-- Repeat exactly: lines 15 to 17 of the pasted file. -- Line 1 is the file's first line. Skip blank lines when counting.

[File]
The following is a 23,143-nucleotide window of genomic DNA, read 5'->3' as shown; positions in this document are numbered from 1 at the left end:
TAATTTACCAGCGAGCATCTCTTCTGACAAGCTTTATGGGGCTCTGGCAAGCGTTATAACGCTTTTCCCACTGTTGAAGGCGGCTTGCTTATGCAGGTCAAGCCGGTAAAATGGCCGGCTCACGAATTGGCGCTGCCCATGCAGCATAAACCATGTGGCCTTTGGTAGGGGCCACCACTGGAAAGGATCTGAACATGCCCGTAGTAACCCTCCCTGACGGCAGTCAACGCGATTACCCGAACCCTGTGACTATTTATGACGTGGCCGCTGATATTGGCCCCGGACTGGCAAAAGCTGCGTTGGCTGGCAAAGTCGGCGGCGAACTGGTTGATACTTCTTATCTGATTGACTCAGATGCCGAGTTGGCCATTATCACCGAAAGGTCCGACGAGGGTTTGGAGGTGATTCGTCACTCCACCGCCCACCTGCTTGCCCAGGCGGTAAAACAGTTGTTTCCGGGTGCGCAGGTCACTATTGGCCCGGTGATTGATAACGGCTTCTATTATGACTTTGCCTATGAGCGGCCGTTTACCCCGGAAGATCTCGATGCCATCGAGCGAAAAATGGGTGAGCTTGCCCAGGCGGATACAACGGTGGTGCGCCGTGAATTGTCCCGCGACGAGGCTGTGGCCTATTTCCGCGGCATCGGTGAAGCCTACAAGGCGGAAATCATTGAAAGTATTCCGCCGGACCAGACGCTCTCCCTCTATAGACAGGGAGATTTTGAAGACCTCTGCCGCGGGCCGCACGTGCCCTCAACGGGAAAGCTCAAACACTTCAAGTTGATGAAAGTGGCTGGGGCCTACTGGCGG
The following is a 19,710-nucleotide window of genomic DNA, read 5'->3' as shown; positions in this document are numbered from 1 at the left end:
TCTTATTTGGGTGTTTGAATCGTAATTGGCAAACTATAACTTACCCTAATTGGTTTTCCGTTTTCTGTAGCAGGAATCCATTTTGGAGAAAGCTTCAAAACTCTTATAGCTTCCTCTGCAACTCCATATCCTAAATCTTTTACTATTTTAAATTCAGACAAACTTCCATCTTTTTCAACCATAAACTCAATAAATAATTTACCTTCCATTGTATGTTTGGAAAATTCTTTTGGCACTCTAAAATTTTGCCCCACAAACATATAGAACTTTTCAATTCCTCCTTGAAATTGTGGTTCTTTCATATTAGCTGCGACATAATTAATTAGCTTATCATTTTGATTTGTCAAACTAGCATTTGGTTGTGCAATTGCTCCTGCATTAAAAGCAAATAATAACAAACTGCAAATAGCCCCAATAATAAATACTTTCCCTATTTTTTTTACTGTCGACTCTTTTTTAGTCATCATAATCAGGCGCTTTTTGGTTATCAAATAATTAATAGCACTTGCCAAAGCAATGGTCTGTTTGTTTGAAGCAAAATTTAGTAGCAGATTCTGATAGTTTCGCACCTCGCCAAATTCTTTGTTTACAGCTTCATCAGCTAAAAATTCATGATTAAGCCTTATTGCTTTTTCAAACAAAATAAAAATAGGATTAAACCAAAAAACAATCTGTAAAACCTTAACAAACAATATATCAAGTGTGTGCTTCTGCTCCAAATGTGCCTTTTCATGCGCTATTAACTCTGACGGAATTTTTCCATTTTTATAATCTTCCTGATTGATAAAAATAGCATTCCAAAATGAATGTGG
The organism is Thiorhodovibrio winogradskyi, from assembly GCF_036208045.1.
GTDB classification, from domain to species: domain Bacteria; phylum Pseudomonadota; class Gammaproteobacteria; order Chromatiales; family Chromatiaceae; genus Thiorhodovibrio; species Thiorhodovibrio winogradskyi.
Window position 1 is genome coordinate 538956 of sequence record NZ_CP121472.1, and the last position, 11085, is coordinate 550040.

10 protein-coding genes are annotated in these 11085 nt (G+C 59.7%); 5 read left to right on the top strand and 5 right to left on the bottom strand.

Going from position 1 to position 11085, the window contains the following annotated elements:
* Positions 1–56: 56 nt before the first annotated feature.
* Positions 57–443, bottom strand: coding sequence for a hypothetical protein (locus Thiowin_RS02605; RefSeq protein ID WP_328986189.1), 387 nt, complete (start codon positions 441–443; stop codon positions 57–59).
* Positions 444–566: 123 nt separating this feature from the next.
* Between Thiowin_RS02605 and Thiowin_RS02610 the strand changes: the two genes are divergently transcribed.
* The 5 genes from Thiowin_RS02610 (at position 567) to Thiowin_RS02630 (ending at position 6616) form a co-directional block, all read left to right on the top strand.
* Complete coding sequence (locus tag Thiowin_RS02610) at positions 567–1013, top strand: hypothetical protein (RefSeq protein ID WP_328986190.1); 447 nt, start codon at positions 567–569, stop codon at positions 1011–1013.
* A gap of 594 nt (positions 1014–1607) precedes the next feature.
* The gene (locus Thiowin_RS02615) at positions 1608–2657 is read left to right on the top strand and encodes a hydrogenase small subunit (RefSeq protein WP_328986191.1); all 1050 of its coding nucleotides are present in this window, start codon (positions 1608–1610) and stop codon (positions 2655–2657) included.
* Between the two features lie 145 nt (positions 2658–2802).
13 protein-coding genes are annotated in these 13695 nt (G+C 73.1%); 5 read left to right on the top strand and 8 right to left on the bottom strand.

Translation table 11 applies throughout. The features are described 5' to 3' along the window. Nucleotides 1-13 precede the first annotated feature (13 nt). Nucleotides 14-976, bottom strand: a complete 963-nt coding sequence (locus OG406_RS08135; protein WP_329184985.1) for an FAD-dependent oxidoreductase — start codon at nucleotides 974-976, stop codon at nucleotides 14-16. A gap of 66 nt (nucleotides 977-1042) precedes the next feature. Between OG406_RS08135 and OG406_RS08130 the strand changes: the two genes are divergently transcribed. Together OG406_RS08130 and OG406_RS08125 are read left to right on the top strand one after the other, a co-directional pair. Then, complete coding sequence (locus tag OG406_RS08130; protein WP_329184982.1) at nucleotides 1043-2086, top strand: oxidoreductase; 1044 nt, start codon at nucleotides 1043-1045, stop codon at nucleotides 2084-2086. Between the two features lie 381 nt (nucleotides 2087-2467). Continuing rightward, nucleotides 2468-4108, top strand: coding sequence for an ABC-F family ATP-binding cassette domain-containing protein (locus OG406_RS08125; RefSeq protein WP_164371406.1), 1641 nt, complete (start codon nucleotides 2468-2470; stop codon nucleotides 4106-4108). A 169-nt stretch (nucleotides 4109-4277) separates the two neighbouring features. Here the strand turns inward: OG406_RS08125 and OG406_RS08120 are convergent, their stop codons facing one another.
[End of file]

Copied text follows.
* Complete coding sequence (locus tag Thiowin_RS02610) at positions 567–1013, top strand: hypothetical protein (RefSeq protein ID WP_328986190.1); 447 nt, start codon at positions 567–569, stop codon at positions 1011–1013.
* A gap of 594 nt (positions 1014–1607) precedes the next feature.
* The gene (locus Thiowin_RS02615) at positions 1608–2657 is read left to right on the top strand and encodes a hydrogenase small subunit (RefSeq protein WP_328986191.1); all 1050 of its coding nucleotides are present in this window, start codon (positions 1608–1610) and stop codon (positions 2655–2657) included.